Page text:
The Pursuit of Relevance : Studies on the Relationships between Accounting and Users

University dissertation from Stockholm : Stockholm Business School, Stockholm University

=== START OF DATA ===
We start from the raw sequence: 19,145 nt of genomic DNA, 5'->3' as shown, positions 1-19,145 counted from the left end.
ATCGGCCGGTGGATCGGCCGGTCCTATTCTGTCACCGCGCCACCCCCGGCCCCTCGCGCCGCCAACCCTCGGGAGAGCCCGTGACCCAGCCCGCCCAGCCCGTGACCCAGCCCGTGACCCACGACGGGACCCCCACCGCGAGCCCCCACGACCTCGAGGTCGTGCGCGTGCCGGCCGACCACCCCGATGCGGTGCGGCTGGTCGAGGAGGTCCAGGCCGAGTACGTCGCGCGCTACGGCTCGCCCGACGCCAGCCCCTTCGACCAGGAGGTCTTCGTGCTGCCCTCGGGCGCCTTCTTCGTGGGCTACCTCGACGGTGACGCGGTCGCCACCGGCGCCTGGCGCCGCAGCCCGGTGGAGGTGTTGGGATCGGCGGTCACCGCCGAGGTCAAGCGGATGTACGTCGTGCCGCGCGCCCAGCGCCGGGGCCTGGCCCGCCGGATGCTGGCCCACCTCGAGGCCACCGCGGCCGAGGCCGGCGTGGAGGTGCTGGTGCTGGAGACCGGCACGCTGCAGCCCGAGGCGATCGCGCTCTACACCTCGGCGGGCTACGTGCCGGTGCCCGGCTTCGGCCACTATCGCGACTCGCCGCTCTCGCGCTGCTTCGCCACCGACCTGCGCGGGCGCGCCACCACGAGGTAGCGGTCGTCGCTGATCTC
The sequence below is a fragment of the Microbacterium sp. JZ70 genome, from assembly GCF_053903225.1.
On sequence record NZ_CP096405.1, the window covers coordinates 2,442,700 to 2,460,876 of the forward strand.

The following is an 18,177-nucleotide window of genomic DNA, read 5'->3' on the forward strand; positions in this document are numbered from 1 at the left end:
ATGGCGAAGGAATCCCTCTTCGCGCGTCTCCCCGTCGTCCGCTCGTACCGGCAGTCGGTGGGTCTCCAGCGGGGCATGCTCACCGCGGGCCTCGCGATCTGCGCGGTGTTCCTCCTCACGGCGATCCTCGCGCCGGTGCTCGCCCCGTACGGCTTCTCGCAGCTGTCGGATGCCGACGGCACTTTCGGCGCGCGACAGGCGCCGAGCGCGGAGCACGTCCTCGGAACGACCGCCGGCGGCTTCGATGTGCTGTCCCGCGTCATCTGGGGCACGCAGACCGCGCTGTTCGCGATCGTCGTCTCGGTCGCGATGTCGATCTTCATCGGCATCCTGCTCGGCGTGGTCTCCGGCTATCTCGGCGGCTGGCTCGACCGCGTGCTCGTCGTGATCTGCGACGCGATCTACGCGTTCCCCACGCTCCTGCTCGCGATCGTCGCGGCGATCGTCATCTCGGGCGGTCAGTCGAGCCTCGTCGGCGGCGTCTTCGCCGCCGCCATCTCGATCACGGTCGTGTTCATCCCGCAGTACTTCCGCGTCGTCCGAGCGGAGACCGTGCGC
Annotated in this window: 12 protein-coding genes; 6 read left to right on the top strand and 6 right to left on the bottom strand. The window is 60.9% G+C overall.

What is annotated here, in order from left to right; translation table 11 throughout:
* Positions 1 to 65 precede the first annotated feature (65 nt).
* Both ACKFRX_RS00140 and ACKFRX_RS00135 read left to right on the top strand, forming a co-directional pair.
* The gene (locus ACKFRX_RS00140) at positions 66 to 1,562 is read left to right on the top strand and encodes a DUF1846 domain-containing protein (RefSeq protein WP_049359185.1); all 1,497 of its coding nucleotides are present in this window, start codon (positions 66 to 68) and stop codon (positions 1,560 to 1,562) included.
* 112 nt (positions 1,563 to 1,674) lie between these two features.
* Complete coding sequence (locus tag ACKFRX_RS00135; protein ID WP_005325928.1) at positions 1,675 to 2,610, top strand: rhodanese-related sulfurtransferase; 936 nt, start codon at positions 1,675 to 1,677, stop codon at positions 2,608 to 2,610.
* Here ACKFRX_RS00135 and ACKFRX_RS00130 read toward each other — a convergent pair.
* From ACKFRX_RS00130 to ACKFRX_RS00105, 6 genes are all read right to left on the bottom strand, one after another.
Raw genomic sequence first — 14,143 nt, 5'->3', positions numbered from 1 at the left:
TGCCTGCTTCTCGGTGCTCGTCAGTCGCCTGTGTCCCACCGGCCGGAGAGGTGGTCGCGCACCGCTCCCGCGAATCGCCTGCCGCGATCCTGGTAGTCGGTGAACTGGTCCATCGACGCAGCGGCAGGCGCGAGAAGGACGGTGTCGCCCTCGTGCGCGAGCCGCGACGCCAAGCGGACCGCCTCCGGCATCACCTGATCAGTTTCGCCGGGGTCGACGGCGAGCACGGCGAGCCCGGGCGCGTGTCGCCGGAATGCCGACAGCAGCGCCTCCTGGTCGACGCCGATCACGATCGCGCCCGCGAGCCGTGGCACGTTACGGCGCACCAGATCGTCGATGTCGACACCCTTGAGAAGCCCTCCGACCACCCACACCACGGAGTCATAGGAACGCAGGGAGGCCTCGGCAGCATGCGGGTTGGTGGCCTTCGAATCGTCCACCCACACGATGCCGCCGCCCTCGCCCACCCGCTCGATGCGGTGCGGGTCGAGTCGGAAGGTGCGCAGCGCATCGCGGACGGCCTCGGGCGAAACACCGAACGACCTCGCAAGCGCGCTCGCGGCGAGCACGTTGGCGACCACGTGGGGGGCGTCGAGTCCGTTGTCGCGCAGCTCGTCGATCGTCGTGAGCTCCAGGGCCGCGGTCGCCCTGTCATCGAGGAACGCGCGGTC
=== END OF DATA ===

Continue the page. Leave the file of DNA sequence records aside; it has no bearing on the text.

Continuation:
Abstract: Relevance has become one of the key priorities for accounting policy, and implies that accounting should have an impact on the economic decision-making of accounting users. Despite the increased importance given to users, however, little is known concerning the properties of such relevance in practice. Furthermore, the lack of insight into the practices of users has been mitigated with a theoretical perspective of decision-making which supports an insufficient understanding of how stock markets function and how accounting users behave.This dissertation contributes to the emerging interest in the sociology of financial analysis by following users in their pursuit of relevance. By theorising financial analysis as a social and institutional practice, this dissertation investigates not only how accounting is relevant but also how such relevance is influenced by the particular setting of accounting users. Furthermore, the understanding of relevance as located within the activities leading up to a decision is here extended by emphasising the continuous activities of users and therefore also the role of accounting in the management of their decisions.Based on in-depth field studies targeting the activities of (sell-side) equity research analysts and equity sales brokers, this dissertation presents four papers addressing different notions of accounting, users and relevance. Theoretical insights are drawn from sociology and include actor-network theory, dramaturgy and text-and-conversation-theory. The studies find that the organisation of the sell-side industry necessitates a use of accounting which accentuates the links between accounting, users and investments recommendations. This dissertation concludes that, in order to produce and sustain such links, relevance becomes (a) mediated by a variety of elements, (b) based on the production of differences, and (c) mutually constitutive for accounting and users. 

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